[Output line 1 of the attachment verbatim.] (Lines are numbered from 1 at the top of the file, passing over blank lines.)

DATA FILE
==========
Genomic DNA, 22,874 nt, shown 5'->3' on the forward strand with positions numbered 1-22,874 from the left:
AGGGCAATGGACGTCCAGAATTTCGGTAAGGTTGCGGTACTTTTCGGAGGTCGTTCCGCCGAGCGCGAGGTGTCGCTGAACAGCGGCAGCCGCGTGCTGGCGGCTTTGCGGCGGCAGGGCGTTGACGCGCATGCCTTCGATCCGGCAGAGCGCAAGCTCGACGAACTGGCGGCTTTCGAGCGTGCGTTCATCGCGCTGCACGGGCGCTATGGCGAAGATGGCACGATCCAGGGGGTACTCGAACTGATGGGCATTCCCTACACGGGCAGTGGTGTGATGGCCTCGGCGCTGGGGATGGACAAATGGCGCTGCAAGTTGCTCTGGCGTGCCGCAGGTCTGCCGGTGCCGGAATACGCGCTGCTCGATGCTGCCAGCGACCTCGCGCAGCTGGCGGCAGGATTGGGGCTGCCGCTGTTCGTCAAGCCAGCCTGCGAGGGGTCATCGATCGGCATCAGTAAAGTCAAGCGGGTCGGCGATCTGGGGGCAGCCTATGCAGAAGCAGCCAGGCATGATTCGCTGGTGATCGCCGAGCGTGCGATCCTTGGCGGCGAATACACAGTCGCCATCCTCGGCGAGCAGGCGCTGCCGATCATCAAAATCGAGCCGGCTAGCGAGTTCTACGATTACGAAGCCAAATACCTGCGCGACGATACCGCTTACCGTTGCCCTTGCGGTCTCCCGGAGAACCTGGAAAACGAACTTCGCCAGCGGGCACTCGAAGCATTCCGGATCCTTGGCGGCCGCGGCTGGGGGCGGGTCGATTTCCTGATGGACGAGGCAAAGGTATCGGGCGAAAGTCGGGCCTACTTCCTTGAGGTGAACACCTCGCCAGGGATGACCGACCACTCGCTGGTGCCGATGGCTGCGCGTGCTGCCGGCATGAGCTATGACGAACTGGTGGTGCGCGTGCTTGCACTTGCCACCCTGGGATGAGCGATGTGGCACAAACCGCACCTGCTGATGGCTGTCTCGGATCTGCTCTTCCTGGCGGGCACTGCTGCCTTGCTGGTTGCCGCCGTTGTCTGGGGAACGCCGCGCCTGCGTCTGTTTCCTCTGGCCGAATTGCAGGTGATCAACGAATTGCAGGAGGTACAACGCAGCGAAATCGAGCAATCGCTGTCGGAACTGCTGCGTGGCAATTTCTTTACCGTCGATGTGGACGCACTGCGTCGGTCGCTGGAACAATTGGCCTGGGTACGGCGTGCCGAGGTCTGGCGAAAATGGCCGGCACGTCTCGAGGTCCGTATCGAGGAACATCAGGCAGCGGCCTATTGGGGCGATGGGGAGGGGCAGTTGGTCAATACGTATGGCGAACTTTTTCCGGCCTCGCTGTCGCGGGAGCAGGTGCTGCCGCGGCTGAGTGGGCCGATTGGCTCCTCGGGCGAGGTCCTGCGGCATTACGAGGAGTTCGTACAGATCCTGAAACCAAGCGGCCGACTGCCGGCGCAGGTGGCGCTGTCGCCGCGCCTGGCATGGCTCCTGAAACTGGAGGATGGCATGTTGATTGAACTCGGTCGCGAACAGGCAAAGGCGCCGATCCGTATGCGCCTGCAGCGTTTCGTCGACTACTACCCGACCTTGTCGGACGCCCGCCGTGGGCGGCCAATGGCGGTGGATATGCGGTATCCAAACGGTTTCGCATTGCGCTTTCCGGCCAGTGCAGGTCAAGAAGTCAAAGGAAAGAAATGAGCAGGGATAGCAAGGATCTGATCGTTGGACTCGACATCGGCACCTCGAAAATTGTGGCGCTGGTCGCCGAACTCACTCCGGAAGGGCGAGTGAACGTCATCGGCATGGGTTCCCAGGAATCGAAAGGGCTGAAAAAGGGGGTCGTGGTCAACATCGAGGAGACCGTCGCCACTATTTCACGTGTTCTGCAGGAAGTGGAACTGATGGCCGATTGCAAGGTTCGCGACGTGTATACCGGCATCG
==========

Genomic DNA, 22,874 nt, shown 5'->3' on the forward strand with positions numbered 1-22,874 from the left: